5100 Block of Regent Street, 1311–1327 S. 52nd Street
Placed on the National Register of Historic Places September 12, 1985
The Regent–Rennoc Court is an imposing group of flat houses developed by a well known local developer, James Conner, and designed by Philadelphia's principal architect of mass produced housing, E. A. Wilson. Wilson designed in excess of 20,000 residential units in the city, principally in row groups of one hundred or more, and was largely responsible for the development of the normative twentieth century housing types of the Quaker City.
This is one of his more innovative experiments, which attempted to provide the amenities of the individual row with the security and larger scale of the apartment. Interestingly, too, the larger scale permitted more light and air around the perimeter of the buildings, and in an age when the importance of ventilation and light was being discovered, made them a modern and healthful residential environment. That same largeness of scale caused Wilson to essay a larger and more exuberant decorative vocabulary that gives these buildings considerable presence in their row house neighborhood. Finally, the buildings have urban significance in marking the impact of the regional streetcar network that caused the infilling of previously inaccessible land and brought the apartment dwelling to the region previously developed for single family houses. For reasons that relate to the scale and difficulties of management of aging apartment buildings, few of these buildings have survived in southwest Philadelphia. The restoration of this block will help preserve what was a significant building type, while also assisting in the stabilization of an early-twentieth century neighborhood.
The principal area of interest is as the design of architect, E. A. Wilson. Wilson first came to prominence in the 1890s as the designer of the "Typical Workingman's House" erected at the Columbian Exposition in 1893, drawings of which survive in the Historical Society of Pennsylvania. By 1900, he had cornered the market in speculative housing design, with vast projects in Germantown, North Philadelphia, and especially West Philadelphia, always in close proximity to the streetcars and elevated lines of the city transit system. In each of these rows, Wilson designed a formula house given individuality by the addition of overscaled historical motifs typically from the eighteenth and early-nineteenth centuries. That approach linked his designs to contemporary fashion and served as the basis for his few larger a partment buildings as well.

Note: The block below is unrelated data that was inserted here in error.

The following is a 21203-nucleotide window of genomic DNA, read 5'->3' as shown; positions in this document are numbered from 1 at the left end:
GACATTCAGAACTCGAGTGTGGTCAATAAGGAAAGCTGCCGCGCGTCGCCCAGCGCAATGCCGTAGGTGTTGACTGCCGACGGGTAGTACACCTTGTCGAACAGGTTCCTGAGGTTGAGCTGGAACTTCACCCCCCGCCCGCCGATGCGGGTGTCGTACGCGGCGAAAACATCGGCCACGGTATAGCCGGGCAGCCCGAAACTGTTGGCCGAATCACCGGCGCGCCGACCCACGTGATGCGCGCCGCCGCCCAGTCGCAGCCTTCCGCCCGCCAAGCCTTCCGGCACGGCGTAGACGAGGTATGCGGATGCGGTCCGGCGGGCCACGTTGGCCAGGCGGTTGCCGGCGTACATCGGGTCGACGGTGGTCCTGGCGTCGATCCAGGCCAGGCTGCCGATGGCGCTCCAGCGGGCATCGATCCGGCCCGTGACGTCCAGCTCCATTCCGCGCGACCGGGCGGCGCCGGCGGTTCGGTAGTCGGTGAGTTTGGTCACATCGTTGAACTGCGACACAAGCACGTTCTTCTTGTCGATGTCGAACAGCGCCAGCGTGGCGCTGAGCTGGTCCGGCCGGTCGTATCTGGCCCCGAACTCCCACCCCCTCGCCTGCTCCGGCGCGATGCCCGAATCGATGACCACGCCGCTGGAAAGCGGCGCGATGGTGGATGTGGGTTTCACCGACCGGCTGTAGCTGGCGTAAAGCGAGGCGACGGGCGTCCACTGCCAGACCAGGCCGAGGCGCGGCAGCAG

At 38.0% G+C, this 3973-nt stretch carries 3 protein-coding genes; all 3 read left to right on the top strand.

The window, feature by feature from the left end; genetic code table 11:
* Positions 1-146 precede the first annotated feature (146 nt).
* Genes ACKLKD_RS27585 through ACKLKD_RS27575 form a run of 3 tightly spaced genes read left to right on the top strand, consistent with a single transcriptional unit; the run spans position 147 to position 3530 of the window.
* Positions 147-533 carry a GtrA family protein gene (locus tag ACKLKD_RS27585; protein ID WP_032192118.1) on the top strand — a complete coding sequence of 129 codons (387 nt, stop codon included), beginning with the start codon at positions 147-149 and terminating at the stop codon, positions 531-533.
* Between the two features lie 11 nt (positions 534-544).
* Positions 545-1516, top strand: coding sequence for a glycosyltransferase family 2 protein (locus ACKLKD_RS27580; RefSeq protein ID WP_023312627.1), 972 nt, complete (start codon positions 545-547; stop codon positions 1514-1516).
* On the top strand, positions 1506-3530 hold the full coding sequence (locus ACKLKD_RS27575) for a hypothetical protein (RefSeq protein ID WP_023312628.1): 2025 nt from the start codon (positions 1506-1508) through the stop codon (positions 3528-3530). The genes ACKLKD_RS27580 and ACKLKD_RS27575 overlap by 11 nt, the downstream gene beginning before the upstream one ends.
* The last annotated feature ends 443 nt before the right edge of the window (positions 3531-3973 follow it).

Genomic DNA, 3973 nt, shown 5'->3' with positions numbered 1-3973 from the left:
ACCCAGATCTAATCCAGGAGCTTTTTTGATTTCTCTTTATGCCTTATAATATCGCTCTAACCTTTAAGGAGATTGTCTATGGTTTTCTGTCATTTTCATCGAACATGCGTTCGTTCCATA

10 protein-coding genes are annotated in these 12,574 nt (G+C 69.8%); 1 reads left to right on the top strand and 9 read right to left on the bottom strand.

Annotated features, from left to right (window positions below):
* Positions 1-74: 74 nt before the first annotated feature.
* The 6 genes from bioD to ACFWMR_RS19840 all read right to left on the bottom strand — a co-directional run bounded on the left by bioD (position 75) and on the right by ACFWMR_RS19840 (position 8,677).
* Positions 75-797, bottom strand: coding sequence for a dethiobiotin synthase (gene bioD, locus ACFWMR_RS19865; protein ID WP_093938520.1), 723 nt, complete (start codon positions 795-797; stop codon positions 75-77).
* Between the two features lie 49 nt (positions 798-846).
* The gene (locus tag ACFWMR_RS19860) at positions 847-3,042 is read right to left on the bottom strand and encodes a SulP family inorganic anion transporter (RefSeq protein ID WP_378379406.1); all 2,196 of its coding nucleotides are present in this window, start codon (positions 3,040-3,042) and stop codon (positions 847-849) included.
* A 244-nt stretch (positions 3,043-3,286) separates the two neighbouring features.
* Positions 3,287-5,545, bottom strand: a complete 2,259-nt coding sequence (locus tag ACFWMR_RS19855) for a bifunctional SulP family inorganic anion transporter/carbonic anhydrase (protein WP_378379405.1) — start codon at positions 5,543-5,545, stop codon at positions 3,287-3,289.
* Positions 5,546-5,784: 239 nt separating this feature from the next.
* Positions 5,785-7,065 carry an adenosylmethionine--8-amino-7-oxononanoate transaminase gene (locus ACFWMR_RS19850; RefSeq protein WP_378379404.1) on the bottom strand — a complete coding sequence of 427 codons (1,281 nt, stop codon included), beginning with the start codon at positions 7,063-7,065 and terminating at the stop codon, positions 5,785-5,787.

The Regent–Rennoc group was erected in 1910 with the intention of getting the same square footage and number of units of row development of a typical Philadelphia block—but by enlarging the scale to provide better light and air. The corollary of the increase in size gave Wilson a field for greater decorative embellishment in keeping with the commercial need to establish identity for the group so that they could be readily rented. This he accomplished by the handsome over-scaled facades described in Section 17. Of particular note are the massive multi-level porches that screen the front, the exuberant cast stone and pressed metal detail, and the overscaled, iconic references to the Georgian Revival.
These qualities are different from the norms of high architecture, which stressed real materials, consistency of form, and relationships between the new use and the historical source. Instead, they establish a link back to the less prepossessing "low brow" architecture of such mid-nineteenth century architects as Stephen Button who used ruled stucco to simulate cut stone, at the cast iron facades with their sanded and painted surfaces in the commercial districts. This architecture is at least as vital as the high architecture—but lacks the critical and theoretical support, and thus tends to be diminished, drastically distorting the picture of turn of the century architecture.
Finally, the buildings are of interest in marking the impact of the growing trolley car network, which raised land prices sufficiently to make flat houses a reasonable alternative in the "City of Homes". These are especially handsome in suggesting the monumentality and presence that could be attained and with the adjacent library that terminates the vista of Regent Street gives focus to its neighborhood. As one of the most impressive building groups by an important designer, E. A. Wilson, and a representative of the evolving notion of middle class design that helps clarify the achievement of the early twentieth century, the Regent–Rennoc Court deserves to be placed on the National Register of Historic Places.
This National Register Nomination was researched and prepared by George E. Thomas.